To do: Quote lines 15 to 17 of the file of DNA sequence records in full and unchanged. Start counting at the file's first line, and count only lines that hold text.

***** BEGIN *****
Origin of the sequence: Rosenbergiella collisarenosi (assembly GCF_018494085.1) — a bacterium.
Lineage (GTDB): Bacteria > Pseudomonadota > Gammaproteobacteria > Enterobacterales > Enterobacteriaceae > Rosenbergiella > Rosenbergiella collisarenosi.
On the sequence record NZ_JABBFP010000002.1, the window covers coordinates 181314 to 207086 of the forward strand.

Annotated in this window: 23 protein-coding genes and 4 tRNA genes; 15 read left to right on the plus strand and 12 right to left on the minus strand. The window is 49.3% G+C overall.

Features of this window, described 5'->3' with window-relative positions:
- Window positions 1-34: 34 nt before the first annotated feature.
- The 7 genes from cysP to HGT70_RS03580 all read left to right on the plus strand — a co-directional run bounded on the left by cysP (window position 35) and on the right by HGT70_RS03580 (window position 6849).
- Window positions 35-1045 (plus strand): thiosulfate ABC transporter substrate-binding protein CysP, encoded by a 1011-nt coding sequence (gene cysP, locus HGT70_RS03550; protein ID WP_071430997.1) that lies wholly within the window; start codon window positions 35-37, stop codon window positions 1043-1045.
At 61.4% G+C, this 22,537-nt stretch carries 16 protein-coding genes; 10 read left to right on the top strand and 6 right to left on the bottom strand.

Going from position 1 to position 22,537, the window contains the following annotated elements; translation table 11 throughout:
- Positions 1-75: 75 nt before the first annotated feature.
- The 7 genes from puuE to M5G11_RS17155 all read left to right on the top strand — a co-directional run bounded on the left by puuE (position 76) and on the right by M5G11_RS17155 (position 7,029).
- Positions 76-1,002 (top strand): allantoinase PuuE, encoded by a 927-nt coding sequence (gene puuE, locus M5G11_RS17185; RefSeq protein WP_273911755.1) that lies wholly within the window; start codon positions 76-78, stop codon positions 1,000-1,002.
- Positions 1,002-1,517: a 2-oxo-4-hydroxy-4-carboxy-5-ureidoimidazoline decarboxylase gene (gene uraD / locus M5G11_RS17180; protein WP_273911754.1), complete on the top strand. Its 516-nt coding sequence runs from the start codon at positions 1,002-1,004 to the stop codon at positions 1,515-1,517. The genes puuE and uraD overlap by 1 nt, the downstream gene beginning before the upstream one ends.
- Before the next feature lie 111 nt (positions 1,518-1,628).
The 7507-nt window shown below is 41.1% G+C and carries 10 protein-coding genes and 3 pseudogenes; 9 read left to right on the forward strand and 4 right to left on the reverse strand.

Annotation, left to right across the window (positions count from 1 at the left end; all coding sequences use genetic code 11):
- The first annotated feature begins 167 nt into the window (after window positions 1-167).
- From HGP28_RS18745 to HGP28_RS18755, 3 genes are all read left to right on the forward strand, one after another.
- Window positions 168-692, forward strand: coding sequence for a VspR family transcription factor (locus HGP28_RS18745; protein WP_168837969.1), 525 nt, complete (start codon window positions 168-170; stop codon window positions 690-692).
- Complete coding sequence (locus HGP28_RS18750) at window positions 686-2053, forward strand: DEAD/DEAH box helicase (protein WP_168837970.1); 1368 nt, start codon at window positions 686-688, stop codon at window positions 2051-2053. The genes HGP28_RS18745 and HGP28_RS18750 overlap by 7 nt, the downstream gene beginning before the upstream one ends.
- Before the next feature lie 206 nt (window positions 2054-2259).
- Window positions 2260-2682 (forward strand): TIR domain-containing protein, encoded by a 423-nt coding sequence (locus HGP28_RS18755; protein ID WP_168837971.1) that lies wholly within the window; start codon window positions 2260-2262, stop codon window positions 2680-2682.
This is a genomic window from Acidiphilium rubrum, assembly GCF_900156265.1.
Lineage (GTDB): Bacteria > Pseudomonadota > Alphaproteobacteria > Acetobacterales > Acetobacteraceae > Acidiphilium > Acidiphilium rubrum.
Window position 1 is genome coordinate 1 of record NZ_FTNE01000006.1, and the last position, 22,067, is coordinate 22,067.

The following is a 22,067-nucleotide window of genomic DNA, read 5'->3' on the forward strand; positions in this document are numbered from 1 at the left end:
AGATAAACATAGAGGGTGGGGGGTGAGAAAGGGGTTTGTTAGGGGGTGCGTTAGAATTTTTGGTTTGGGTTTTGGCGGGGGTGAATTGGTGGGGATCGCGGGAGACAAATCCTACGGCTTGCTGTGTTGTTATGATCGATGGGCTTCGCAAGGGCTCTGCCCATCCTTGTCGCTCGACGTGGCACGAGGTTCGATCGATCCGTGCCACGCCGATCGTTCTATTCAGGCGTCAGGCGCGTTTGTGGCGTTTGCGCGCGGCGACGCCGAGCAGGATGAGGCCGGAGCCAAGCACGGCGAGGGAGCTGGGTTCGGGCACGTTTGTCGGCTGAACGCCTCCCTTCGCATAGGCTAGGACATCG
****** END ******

- Before the next feature lie 111 nt (positions 1,518-1,628).
The 7507-nt window shown below is 41.1% G+C and carries 10 protein-coding genes and 3 pseudogenes; 9 read left to right on the forward strand and 4 right to left on the reverse strand.

Annotation, left to right across the window (positions count from 1 at the left end; all coding sequences use genetic code 11):